Bone spurs or osteophytes are bony extensions that develop on the perimeters of bones due to wear and tear or the natural aging process of the bones. It is important to note that bone spurs prove moderately prevalent among individuals over 60 years old but does not always result to back pain.
Take note that these bony growths are not painful but places pressure on the neighboring structures such as the nerves and can cause pain or other accompanying symptoms. Due to the heightened amount of movement and stress or strain to the area, the lumbar spine is highly vulnerable to the enlargement of bone spurs.
Once symptoms from the following conditions are present, it might indicate the presence of bone spurs. The individual should consult the doctor for further assessment as well as provide the appropriate treatment.
Osteoarthritis involves the breakdown process that results to the destruction of cartilage that separates the individual bones. Once the cartilage is destroyed, it allows the bones to rub against each other and excessive wear and tear which results to the development of bone spurs over time.
Osteoarthritis is the most common form of arthritis and many adults over 50 years old can develop a certain degree of degeneration in the lumbar spine area. Injuries, excessive weight or postural deterioration can result to the development of osteoarthritis.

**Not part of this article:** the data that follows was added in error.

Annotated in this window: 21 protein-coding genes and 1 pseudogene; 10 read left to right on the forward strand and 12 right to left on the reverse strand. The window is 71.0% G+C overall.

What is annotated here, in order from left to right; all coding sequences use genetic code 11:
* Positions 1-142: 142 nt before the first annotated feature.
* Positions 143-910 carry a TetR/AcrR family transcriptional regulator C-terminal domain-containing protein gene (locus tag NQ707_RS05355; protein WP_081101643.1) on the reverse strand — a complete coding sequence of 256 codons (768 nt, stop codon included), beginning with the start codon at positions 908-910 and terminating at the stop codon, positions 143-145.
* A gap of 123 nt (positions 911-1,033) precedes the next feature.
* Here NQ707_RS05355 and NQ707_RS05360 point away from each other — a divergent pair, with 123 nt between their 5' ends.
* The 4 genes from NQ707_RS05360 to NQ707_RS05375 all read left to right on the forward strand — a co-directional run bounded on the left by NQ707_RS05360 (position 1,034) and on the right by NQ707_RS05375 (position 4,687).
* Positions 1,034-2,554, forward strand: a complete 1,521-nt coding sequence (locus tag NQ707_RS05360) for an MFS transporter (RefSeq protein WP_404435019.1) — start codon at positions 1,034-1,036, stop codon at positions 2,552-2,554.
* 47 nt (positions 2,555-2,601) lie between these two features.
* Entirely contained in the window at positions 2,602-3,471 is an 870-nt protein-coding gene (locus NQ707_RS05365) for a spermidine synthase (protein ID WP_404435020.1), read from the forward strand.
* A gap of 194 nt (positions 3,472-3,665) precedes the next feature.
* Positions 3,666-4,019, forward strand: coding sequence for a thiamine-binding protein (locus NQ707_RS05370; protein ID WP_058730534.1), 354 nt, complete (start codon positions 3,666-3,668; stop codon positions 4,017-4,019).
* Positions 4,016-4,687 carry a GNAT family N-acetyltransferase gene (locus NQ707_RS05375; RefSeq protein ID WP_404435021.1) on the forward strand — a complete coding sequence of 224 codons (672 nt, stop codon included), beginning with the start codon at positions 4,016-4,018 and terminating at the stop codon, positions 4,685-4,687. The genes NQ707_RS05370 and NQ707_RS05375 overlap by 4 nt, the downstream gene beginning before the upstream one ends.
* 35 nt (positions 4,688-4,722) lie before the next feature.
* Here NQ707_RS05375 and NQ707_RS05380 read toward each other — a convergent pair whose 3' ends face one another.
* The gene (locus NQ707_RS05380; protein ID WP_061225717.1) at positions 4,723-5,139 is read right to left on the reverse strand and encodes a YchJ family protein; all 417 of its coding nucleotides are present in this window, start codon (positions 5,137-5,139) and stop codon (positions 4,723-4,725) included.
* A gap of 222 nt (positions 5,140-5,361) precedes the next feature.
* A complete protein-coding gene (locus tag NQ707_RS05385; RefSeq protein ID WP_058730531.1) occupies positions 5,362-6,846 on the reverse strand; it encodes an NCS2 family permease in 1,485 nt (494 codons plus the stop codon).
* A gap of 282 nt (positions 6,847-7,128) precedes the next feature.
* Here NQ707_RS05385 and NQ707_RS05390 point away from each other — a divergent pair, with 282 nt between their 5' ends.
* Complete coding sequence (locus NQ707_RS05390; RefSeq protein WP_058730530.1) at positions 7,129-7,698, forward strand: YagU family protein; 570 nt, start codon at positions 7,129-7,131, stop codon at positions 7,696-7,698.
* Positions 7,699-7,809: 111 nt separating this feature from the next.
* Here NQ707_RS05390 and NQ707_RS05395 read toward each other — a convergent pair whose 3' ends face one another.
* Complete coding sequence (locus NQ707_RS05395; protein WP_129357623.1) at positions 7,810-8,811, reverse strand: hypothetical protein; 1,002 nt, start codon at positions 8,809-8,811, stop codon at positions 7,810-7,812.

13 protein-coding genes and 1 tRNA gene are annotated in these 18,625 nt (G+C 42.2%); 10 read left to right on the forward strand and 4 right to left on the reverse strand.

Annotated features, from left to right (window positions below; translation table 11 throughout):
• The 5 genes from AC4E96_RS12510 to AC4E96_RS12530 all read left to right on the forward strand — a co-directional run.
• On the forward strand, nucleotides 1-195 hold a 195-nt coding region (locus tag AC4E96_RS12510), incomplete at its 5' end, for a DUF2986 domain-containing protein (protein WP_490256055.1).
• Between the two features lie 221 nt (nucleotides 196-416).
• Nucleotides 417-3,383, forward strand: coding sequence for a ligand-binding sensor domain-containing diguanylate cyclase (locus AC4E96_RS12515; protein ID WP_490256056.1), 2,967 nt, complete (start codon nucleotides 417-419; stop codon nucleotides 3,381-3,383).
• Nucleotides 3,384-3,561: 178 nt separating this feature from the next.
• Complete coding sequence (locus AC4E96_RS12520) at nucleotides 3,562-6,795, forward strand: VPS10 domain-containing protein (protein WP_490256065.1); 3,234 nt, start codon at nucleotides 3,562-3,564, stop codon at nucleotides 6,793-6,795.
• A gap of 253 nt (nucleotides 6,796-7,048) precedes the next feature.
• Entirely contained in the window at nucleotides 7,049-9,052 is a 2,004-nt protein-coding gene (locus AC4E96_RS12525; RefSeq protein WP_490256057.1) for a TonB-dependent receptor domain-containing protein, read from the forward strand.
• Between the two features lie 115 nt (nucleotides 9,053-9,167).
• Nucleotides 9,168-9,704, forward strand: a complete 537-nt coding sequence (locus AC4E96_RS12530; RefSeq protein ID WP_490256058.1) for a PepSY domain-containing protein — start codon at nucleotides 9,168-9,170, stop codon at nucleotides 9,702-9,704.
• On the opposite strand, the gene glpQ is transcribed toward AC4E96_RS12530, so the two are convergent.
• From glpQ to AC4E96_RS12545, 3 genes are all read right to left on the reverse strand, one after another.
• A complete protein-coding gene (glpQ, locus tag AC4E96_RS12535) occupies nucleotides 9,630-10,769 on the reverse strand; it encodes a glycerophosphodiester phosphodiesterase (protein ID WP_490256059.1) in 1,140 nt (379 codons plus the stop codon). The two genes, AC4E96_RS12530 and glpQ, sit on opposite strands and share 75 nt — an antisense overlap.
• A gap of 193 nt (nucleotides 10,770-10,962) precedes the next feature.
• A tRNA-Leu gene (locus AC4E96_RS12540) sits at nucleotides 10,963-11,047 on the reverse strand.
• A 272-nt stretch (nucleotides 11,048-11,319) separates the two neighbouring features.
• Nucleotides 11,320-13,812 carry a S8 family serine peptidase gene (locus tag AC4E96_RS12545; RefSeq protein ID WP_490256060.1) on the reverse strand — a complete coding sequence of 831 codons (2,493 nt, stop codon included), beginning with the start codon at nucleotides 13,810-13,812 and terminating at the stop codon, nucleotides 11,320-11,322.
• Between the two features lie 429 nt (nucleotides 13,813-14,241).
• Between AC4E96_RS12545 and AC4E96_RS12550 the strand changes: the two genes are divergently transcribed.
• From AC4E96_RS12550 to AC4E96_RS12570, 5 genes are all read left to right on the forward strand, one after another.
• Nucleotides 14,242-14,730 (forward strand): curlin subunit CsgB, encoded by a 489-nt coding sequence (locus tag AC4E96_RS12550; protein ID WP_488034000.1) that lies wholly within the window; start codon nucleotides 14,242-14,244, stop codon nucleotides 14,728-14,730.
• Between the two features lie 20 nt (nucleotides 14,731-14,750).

Diffuse idiopathic skeletal hyperostosis (DISH)
Diffuse idiopathic skeletal hyperostosis (DISH) is a disease that often leads to the development of large-sized bone spurs all over the spine. This condition instigates the calcification or hardening of the ligaments at the areas of attachment in the spine and then develops into bone spurs.
The early symptoms of DISH include pain and stiffness and loss of range of motion. It is still undecided what triggers DISH but definite factors are present that might increase the possibility of ending up with one later on. The factors include being male, prolonged use of retinoid medications, those who have diabetes and older individuals over the age of 50 years old. Take note that bone spurs that develops with DISH can become large in size and cause various symptoms that can affect daily activities at home or at work.
Most of the bone spurs develop due to some disease process but can develop on their own in the absence of disease. Even older adults have no indications of osteoarthritis or other disease. As the body stages to age, the joints often become unstable and could no longer endure demanding movements.
The normal response of the body to instability in a joint is to grow new bone in an attempt to stabilize and strengthen the area. The bone spurs often develop due to this process. Staying mobile and active during the later years of life with regular exercise can help prevent the formation of bone spurs.